In universe, the high-warp engine designed by Henry Archer with Cochrane was thought to be a crackpot dream by many. Expanded Universe books reveal that initially, Starfleet, was ready to go with the ion-warpdrive. In the Trekverse, the dilithium chamber warp drive has been the standard going into the 24th century.
Patrick McGoohan's sci-fi classic The Prisoner didn't last long on ITV, with a style so unconventional that the executives in charge were terrified of a second season being made. Some sources say that McGoohan only wanted the show to last 7 episodes, with the network wanting far more (somewhere between 26 or 37), and that they compromised on 17.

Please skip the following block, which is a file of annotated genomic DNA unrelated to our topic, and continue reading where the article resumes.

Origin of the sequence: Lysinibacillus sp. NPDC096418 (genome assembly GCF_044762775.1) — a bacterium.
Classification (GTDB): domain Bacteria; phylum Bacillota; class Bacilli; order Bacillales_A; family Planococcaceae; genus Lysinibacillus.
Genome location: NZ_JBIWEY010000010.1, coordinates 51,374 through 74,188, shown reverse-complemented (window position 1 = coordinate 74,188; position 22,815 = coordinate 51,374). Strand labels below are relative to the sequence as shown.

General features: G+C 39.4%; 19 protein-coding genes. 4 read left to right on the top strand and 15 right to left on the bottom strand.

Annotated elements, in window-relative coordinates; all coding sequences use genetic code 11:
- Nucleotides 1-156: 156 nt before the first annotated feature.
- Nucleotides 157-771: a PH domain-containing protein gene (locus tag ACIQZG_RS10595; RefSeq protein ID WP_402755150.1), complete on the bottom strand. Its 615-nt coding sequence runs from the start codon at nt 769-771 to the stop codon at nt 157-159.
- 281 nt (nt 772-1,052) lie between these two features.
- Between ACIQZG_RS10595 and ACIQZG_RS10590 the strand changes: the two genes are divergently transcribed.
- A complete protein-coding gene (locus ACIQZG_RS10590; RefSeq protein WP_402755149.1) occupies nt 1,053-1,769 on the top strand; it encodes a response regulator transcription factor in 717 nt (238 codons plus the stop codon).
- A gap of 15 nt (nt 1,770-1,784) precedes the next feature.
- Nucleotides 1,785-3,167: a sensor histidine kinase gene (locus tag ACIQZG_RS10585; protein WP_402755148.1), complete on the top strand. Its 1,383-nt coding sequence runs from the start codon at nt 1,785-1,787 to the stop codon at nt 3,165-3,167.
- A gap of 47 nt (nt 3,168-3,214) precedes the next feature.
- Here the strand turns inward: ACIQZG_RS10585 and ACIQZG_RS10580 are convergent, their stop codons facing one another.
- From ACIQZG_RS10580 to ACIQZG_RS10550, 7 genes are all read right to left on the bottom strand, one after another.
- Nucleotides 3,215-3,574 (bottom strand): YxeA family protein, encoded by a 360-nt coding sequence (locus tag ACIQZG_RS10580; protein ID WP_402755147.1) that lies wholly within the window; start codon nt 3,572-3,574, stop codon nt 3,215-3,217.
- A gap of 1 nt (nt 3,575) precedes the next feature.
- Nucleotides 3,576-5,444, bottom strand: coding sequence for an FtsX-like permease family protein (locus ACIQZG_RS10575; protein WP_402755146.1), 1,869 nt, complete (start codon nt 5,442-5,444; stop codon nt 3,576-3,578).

Monty Python's Flying Circus was badly received at first; the studio audiences were largely old ladies (hence the use of the Women's Institute Applause Stock Footage) who expected an actual circus and the show was put out at odd hours of the night. It has only gradually picked up its cult following.
Space: 1999, although enjoying some popularity at the time (1975-1977), has been a poster boy for poor writing, poor science, poor directing, poor acting. However, most of these criticisms are directed at the very different second season which was produced by Fred Frieberger, a figure noted for ruining good science-fiction shows. Despite the handwavium throughout the series, the first season is now remembered as being deep, thoughtful, and metaphysical. Despite a widespread perception of the show favoring special effects over story it can't be denied that the show had visual effects that still hold up even today. Many of its effects crew went on to even bigger things (such as Star Wars and Alien) further cementing Space 1999's place as the show that helped George Lucas and Ridley Scott discover good technical talent.